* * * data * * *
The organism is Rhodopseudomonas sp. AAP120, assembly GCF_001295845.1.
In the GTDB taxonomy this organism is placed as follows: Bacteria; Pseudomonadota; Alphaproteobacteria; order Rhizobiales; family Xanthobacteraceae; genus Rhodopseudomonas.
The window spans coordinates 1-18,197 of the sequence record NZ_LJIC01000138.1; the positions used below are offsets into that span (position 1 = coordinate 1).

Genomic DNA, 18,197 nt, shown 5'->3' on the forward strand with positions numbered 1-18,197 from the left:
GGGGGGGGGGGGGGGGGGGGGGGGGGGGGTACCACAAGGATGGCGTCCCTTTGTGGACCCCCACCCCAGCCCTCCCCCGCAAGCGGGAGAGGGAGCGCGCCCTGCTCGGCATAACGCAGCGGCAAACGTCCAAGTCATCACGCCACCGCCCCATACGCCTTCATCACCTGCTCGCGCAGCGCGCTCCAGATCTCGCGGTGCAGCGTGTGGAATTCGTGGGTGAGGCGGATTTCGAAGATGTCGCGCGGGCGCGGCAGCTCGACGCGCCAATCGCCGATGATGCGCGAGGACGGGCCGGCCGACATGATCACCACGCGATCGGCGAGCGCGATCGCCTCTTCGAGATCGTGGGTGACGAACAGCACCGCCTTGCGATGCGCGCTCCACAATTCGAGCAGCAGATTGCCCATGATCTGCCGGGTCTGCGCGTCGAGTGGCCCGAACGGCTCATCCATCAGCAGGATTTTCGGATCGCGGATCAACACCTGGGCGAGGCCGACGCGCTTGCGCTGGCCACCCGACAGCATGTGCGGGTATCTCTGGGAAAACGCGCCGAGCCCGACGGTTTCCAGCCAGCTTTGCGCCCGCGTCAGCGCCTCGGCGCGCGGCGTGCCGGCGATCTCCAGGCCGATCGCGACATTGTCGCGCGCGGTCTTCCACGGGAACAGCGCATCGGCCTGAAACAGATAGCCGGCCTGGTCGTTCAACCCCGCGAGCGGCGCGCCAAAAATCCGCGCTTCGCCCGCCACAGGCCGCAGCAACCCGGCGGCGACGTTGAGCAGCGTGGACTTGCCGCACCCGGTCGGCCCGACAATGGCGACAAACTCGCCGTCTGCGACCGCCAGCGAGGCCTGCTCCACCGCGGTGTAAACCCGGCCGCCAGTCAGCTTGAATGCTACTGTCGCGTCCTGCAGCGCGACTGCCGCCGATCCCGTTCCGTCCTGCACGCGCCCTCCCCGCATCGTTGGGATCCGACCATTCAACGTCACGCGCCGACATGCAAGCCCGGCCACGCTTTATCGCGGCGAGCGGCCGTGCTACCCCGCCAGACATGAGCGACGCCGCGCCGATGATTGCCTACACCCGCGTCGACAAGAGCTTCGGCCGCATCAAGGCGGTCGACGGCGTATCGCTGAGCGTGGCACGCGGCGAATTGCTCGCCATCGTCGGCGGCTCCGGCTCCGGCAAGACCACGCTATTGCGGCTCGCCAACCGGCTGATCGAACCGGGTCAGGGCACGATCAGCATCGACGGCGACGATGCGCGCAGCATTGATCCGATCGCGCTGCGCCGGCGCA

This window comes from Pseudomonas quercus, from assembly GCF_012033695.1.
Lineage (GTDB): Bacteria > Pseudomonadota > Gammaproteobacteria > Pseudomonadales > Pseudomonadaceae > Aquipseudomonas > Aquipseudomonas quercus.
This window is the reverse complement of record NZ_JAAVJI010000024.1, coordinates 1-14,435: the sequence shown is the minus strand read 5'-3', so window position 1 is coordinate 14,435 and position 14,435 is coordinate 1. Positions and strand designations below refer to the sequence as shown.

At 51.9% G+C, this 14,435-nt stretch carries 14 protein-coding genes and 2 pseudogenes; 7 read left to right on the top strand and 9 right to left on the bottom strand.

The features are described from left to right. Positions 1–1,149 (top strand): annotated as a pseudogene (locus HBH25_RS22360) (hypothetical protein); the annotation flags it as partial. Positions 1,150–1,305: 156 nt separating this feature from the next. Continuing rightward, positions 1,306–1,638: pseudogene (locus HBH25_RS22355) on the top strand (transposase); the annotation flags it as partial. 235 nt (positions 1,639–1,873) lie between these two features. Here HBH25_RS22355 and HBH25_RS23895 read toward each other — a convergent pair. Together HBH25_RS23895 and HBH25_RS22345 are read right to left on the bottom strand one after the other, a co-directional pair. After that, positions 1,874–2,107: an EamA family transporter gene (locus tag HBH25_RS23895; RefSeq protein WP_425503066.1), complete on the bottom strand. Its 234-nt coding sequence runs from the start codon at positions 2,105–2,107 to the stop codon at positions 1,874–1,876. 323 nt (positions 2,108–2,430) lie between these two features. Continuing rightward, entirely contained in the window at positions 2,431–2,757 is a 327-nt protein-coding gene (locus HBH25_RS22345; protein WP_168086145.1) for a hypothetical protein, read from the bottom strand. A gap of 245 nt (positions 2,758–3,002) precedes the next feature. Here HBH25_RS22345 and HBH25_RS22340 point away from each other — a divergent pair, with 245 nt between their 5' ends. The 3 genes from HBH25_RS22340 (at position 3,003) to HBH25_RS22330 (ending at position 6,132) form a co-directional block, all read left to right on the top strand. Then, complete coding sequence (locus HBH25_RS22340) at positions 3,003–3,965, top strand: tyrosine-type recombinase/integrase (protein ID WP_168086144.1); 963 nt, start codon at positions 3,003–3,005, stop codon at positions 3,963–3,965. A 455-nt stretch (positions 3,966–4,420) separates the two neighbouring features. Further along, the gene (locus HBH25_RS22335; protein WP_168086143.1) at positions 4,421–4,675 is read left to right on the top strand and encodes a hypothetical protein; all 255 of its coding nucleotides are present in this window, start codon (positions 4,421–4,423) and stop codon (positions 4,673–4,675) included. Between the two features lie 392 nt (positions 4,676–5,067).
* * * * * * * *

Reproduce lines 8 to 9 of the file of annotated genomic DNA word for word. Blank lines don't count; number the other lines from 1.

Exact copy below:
This window is the reverse complement of record NZ_JAAVJI010000024.1, coordinates 1-14,435: the sequence shown is the minus strand read 5'-3', so window position 1 is coordinate 14,435 and position 14,435 is coordinate 1. Positions and strand designations below refer to the sequence as shown.

At 51.9% G+C, this 14,435-nt stretch carries 14 protein-coding genes and 2 pseudogenes; 7 read left to right on the top strand and 9 right to left on the bottom strand.